Media reform begins at home

BY sevanti ninan| IN Law and Policy | 09/04/2013
Prasar Bharati has become an end in itself, though not all good things need to be done by a government-created vehicle.
Meanwhile a vast population’s information needs are not met, says SEVANTI NINAN
Media reform in India has always been high on intention and low on action. When the honourables in our ministry of information and broadcasting speak at public fora they talk tough about regulatory intent. But from 1997 onwards the history of broadcast regulation has been one of the government willing to, wanting to, and waiting to do it  as Alfred Doolittle might have put it, without anything actually happening.   
The sole exception of late has been a tough acting chief of the Telecom Regulatory Authority of India who is busy issuing edicts that have the broadcast industry frothing at the mouth. The ministry doesn’t think that is a satisfactory state of affairs. Last week the minister said that broadcasting was never supposed to be part of TRAI’s remit. He did not add that an earlier government had made it so because this ministry simply wasn’t getting anywhere with instituting a broadcast regulator.
Media reform should begin at home with the government’s own broadcasting service. It is mystifying why the government decided Prasar Bharati needed reinventing a year before elections are due. There have been committees before and their labours have not changed anything. The Sam Pitroda committee that has been set up is a larger exercise than before, with eleven expert groups  with a wide mandate to explore among other things what prasar bharati's relationship with government should be, and therefore how it should be structured.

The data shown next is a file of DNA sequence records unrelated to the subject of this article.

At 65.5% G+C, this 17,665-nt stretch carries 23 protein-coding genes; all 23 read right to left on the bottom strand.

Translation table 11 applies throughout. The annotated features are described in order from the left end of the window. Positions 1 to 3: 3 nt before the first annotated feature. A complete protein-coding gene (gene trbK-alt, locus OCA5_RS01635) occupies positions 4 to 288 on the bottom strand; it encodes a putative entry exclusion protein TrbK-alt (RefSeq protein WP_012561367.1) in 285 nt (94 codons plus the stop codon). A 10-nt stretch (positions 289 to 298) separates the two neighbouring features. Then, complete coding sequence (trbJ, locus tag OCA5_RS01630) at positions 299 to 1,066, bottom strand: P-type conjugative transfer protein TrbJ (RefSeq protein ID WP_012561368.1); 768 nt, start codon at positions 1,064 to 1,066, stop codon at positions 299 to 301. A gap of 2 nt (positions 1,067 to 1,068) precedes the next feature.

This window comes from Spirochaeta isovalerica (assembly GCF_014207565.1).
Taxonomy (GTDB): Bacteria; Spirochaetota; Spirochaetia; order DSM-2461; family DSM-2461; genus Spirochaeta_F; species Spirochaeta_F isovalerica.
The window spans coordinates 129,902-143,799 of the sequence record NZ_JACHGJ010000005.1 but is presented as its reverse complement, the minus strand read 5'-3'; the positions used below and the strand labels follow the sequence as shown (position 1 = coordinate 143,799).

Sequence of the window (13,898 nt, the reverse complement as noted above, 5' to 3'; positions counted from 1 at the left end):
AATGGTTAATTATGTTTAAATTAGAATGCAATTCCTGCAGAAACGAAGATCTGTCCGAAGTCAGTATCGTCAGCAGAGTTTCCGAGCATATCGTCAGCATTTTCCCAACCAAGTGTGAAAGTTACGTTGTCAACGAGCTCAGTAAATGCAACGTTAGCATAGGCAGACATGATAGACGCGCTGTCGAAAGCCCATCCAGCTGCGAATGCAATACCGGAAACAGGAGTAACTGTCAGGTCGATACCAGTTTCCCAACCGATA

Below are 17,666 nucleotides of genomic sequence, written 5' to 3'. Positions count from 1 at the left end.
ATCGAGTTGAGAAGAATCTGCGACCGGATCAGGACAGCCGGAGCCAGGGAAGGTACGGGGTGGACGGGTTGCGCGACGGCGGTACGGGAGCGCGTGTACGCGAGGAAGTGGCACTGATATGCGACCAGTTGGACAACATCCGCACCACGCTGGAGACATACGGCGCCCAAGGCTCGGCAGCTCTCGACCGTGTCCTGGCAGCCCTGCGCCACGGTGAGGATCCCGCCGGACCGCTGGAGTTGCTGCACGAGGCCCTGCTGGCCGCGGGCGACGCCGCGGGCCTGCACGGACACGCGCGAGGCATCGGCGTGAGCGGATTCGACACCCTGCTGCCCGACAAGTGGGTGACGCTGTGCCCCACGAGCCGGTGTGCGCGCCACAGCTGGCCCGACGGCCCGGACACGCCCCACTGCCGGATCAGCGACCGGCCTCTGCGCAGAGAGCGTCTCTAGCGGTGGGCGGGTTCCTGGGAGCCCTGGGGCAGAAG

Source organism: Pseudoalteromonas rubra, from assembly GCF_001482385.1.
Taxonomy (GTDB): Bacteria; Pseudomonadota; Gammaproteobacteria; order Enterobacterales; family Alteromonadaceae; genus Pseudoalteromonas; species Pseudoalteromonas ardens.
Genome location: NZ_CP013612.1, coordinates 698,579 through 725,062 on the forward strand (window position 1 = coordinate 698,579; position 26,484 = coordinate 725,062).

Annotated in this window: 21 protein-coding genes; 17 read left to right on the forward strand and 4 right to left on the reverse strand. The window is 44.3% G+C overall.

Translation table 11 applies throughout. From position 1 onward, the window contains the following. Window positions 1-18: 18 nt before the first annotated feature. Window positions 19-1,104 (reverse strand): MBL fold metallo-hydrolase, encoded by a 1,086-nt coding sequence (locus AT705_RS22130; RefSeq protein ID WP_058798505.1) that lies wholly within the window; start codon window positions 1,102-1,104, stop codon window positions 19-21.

The Information and Broadcasting Minister Manish Tewari's speech to the first full meeting of the Pitroda committee and all subcommittees did not clear the mystery. The good minister made so many contradictory noises that it became difficult to gauge what the government's intentions are. He wondered aloud whether a ministry of information and broadcasting or an I and B minister were still needed: “Are we trying to fight battles of the past?” Yet later in the same speech he said that the ministry was spending two-thirds of its budget on Prasar Bharati yet it was expected to maintain an arms length relationship with the broadcaster. (It does not, a much-touted news overhaul ground to a halt a short while ago because the government wants news lists and panel guests vetted beforehand.)
He then suggested that Prasar Bharati could be answerable to Parliament but in that case the the government needed a full spectrum communications agency to publicise the government’s development spend.
Both Tewari and the ministry’s secretary Uday Verma used a platform meant to talk about reform of Prasar Bharati to talk about media regulation for the private sector and the reform of the television ratings system. Neither engaged directly with the issues raised in the  first speech of the day, that of the chairperson of Prasar Bharati, Mrinal Pande.
She referred to the corporation as it is being run today as a zero sum game where bureaucratic interference made possible by the ambiguities and contradictions in the Prasar Bharati Act had made both autonomous and professional functioning impossible. She spelt out how the contradictions in the Act affect day to day functioning.